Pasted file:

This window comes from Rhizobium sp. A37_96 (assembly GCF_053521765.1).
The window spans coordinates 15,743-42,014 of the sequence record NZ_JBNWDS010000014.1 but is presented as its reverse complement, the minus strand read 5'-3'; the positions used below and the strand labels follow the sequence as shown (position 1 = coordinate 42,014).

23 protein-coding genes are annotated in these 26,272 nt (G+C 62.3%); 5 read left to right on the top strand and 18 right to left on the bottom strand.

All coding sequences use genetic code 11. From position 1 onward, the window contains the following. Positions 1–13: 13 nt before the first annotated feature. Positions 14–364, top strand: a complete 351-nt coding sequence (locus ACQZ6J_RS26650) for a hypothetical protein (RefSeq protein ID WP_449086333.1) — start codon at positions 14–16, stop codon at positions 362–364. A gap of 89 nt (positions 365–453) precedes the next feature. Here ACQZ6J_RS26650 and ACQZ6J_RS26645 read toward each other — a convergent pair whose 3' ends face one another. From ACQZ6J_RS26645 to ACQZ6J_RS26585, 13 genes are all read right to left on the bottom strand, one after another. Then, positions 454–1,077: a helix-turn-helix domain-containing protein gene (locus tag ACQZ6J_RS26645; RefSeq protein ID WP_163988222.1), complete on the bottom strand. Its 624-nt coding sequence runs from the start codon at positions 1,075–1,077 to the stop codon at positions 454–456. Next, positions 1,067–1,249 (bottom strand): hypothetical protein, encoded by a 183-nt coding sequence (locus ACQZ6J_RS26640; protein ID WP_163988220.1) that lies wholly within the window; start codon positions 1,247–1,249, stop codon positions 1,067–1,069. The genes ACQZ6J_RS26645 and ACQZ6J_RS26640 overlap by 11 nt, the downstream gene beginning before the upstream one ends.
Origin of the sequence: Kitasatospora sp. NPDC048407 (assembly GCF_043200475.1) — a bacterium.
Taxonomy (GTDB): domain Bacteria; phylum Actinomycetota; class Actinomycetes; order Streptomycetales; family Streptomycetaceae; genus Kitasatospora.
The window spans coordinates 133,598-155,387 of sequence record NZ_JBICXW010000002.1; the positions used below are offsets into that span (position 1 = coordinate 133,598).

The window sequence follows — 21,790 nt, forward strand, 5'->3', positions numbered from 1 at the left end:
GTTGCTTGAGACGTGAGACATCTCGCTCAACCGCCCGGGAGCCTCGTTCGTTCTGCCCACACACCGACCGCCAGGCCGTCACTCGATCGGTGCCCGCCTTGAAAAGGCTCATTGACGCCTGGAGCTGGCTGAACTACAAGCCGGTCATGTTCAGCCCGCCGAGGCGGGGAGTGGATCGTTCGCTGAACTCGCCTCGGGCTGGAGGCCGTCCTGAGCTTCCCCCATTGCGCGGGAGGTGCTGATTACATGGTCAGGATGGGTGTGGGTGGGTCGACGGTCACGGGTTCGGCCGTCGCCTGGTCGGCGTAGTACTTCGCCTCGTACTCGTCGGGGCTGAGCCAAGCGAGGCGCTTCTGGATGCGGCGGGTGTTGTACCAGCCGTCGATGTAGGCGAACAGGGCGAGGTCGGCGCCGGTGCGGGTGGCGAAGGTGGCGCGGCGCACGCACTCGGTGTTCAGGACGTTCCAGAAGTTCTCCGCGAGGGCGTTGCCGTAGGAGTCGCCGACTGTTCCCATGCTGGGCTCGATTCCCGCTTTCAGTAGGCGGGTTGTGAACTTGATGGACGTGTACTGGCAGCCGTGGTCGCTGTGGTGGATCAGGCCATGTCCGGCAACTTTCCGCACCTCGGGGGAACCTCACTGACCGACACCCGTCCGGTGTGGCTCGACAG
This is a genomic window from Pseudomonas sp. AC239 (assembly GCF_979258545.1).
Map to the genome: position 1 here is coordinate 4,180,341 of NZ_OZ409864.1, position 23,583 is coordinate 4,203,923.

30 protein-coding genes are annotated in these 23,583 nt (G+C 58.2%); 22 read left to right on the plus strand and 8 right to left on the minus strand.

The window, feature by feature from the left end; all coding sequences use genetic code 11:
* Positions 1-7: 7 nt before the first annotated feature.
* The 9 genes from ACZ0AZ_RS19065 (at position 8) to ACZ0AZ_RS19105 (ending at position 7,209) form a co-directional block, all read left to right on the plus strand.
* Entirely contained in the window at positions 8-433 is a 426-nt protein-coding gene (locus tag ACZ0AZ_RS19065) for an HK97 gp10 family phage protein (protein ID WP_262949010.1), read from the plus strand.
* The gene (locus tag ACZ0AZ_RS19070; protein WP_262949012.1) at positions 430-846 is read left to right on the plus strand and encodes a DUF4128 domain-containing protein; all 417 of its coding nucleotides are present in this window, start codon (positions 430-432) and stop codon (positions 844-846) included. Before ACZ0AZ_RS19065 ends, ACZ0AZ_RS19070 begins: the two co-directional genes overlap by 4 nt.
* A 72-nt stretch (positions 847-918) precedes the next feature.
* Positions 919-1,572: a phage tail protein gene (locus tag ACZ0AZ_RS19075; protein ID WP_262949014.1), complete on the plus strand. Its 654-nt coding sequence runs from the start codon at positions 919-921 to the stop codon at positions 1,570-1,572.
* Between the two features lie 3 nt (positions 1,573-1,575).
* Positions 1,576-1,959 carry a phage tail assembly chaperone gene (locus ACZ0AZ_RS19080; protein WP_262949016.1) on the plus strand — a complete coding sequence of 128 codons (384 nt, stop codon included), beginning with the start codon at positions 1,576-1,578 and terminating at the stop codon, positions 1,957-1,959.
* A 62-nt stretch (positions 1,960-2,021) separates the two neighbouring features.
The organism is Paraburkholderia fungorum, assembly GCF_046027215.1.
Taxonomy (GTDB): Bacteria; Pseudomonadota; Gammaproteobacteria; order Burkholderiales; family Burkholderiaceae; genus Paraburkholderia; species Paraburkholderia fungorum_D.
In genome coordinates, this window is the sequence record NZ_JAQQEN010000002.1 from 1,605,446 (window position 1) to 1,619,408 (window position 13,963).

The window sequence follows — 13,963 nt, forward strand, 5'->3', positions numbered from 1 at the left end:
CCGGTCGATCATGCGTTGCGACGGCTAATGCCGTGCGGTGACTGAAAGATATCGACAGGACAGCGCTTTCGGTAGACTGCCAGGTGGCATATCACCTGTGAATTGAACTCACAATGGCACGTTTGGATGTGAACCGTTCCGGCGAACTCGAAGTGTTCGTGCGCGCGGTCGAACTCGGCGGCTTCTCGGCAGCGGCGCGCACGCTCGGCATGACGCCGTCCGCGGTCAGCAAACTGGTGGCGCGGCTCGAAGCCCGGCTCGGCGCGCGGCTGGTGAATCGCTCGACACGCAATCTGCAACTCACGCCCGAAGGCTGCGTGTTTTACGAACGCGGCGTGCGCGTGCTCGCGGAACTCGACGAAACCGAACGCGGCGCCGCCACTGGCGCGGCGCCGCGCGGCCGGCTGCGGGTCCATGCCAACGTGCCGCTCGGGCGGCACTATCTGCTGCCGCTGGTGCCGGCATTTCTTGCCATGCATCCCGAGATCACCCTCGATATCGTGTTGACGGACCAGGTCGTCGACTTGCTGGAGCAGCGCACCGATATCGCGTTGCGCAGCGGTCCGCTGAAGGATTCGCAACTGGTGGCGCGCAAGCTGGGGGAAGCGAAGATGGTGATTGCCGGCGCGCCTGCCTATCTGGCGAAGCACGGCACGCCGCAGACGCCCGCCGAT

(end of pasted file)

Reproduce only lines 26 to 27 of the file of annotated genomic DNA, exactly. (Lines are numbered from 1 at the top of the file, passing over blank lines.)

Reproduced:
The window sequence follows — 13,963 nt, forward strand, 5'->3', positions numbered from 1 at the left end:
CCGGTCGATCATGCGTTGCGACGGCTAATGCCGTGCGGTGACTGAAAGATATCGACAGGACAGCGCTTTCGGTAGACTGCCAGGTGGCATATCACCTGTGAATTGAACTCACAATGGCACGTTTGGATGTGAACCGTTCCGGCGAACTCGAAGTGTTCGTGCGCGCGGTCGAACTCGGCGGCTTCTCGGCAGCGGCGCGCACGCTCGGCATGACGCCGTCCGCGGTCAGCAAACTGGTGGCGCGGCTCGAAGCCCGGCTCGGCGCGCGGCTGGTGAATCGCTCGACACGCAATCTGCAACTCACGCCCGAAGGCTGCGTGTTTTACGAACGCGGCGTGCGCGTGCTCGCGGAACTCGACGAAACCGAACGCGGCGCCGCCACTGGCGCGGCGCCGCGCGGCCGGCTGCGGGTCCATGCCAACGTGCCGCTCGGGCGGCACTATCTGCTGCCGCTGGTGCCGGCATTTCTTGCCATGCATCCCGAGATCACCCTCGATATCGTGTTGACGGACCAGGTCGTCGACTTGCTGGAGCAGCGCACCGATATCGCGTTGCGCAGCGGTCCGCTGAAGGATTCGCAACTGGTGGCGCGCAAGCTGGGGGAAGCGAAGATGGTGATTGCCGGCGCGCCTGCCTATCTGGCGAAGCACGGCACGCCGCAGACGCCCGCCGAT